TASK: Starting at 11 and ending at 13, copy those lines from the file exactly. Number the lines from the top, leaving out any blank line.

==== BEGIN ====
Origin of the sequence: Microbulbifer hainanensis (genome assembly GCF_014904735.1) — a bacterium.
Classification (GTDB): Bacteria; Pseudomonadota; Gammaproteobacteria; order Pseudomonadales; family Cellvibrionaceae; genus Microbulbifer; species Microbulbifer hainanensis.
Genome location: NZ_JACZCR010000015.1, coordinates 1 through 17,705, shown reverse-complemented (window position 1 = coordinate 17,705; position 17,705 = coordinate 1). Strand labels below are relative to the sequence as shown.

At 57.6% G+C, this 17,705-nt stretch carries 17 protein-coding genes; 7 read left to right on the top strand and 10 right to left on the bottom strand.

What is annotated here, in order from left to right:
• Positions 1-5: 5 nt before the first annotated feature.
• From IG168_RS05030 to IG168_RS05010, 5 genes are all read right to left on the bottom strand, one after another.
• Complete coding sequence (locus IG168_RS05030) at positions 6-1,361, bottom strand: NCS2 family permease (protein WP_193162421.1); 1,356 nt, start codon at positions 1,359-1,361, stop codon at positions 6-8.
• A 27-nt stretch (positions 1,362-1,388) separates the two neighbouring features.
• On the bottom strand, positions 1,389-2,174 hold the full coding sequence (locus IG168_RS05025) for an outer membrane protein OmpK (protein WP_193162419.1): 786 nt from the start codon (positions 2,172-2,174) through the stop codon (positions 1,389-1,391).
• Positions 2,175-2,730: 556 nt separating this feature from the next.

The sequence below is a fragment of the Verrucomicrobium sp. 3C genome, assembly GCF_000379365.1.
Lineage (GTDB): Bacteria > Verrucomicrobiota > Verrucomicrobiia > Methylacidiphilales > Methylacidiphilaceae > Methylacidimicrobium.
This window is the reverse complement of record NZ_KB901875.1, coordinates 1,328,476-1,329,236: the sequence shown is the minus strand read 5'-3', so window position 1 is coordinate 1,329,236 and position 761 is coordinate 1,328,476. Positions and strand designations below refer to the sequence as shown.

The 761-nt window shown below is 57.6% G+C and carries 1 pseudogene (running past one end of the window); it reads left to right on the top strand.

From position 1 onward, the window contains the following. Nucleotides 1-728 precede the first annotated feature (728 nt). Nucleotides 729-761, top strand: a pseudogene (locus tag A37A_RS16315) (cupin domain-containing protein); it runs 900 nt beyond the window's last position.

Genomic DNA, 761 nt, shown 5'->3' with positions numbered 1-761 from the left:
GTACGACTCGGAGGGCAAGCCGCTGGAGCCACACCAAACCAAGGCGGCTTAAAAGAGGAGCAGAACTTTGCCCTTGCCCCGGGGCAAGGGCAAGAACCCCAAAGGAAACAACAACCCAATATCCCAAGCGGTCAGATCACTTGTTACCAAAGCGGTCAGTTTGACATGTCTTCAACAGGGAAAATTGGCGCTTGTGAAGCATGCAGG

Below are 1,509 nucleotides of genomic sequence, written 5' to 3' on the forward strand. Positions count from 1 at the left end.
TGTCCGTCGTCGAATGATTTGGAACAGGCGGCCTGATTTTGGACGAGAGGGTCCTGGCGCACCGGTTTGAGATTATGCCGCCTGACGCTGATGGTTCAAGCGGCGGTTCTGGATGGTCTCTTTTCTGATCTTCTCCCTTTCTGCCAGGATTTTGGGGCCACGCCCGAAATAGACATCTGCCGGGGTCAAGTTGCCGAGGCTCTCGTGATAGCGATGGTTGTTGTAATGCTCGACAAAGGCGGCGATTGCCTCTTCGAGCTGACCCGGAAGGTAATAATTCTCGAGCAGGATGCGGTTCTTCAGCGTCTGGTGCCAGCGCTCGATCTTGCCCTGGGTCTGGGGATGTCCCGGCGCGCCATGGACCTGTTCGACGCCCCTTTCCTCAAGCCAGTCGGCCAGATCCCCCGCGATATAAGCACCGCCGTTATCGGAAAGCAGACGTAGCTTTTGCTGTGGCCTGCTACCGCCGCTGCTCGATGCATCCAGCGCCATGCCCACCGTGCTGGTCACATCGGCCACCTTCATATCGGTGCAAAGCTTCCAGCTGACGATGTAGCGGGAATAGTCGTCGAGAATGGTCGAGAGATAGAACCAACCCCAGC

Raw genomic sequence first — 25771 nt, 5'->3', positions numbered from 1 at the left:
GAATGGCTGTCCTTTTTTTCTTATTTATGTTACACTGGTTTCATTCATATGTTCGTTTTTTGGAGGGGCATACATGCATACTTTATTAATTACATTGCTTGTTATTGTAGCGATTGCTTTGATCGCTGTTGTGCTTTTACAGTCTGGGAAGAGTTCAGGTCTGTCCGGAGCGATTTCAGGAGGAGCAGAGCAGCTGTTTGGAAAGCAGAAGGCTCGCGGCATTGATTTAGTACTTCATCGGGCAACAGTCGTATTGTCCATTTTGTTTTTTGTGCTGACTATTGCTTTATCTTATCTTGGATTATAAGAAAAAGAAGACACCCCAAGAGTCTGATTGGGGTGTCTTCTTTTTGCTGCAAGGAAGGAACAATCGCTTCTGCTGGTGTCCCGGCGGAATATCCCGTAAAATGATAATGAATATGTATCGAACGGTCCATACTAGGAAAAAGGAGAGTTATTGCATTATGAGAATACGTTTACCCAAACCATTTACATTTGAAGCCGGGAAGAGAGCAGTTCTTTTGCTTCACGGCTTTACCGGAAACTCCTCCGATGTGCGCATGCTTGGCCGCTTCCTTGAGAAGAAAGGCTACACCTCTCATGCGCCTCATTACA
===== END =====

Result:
• Positions 2,175-2,730: 556 nt separating this feature from the next.

The sequence below is a fragment of the Verrucomicrobium sp. 3C genome, assembly GCF_000379365.1.
Lineage (GTDB): Bacteria > Verrucomicrobiota > Verrucomicrobiia > Methylacidiphilales > Methylacidiphilaceae > Methylacidimicrobium.